Download the raw code.

```
use v6;
# sliding-window() with possibility to adjust the sliding-speed:
sub sliding-window(@scenery, $width, $speed) {
gather for 0, $speed ...^ * > +@scenery - $width -> $pos {
take @scenery[ $pos .. $pos + $width - 1 ];
}
}
my regex number { '-'? \d+ '.' \d+ }
my @polygon = $*IN.get.comb: /<&number>/;
my ($px, $py) = $*IN.get.comb: /<&number>/;
if +@polygon < 6 || +@polygon % 2 or ! defined ($px && $py) {
say 'invalid input';
exit;
}
# now, let us count the intersections of a straight line going down from the
# point in question, and the polygon's edges.
@polygon.push: @polygon[0,1]; # so that we get the Pn->P1 edge
my $intersections = 0;
my $ON_OUTLINE = 0; # should be: my constant $ON_OUTLINE
for sliding-window(@polygon, 4, 2) -> $ax, $ay, $bx, $by {
next if $ay & $by > $py # skip upper edges
or $ax & $bx < $px # skip left edges
or $ax & $bx > $px; # skip right edges
# function representing the edge: Ey(x) = mx + b
if $bx - $ax -> $dx {
my $m = ($by - $ay) / $dx;
my $b = $ay - $m * $ax;
given $m * $px + $b {
when * < $py { ++$intersections }
when * == $py {
$intersections = $ON_OUTLINE;
last;
}
}
}
elsif $ay | $by > $py {
$intersections = $ON_OUTLINE;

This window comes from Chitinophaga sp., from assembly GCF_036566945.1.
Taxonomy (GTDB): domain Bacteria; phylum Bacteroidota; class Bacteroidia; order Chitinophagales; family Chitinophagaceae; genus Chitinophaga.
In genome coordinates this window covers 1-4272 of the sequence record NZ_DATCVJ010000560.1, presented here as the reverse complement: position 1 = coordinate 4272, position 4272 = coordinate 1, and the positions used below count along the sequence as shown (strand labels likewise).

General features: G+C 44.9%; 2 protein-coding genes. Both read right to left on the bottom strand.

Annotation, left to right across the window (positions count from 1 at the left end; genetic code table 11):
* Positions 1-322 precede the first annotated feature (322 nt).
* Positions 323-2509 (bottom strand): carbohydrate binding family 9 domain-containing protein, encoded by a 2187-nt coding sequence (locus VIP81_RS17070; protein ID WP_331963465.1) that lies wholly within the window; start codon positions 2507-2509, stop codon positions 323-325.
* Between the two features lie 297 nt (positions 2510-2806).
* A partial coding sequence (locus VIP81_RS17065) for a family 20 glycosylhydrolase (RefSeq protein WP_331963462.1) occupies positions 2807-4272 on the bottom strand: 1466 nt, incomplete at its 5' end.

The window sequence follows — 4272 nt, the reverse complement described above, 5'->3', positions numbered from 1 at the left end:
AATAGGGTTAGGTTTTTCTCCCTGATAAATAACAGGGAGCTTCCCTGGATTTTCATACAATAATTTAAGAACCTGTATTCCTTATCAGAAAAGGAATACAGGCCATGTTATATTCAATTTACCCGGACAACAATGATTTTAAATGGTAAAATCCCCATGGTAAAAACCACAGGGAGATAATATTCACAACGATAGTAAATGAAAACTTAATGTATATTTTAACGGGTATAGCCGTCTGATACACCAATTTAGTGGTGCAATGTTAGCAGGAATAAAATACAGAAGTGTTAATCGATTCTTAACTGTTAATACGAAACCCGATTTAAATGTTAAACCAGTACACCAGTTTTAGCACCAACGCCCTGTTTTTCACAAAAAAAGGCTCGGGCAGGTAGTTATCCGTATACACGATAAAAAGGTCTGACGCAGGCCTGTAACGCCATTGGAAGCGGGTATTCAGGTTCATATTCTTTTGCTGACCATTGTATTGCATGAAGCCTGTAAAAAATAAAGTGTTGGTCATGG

last;
}
}
say $intersections % 2 ?? 'yes' !! 'no';
```

Clearly laid out. Names are either understandable or explained.

It wasn't required anywhere, but `exit`

ing with a non-zero status would
be preferable if the reason for exiting is invalid input. People didn't
use `die`

because of the constraints `base-test`

put up; but doing a
normal `exit`

still feels wrongish.

The cases in the main loop are not well explained, but at least fairly easy to follow.

This solution stores coordinates flat inside an array, staggering `x`

and
`y`

coordinates. It's less of a data structure overhead than the other
solutions, but no less worthy of a comment.

Not much of a concern in this problem. The solution is clearly linear on the number of points.

Generally nice use of junctions to simplify condition expressions in this one.

TimToady++ pointed out a nice Perl 6 idiom that I stared at but managed to
miss: the `if $bx - $ax -> $dx { ... }`

on line 33. Clearly an appropriate
use of the lambda arrow.

The semantics of the regex `number`

on line 10... is already provided by STD
and Rakudo as `dec_number`

(except for the minus sign). Notice how `dec_number`

also considers two cases of decimal numbers that `number`

doesn't. It's my
personal opinion, but reinventing parsing wheels should be fairly stigmatized.

The solution is nice and short.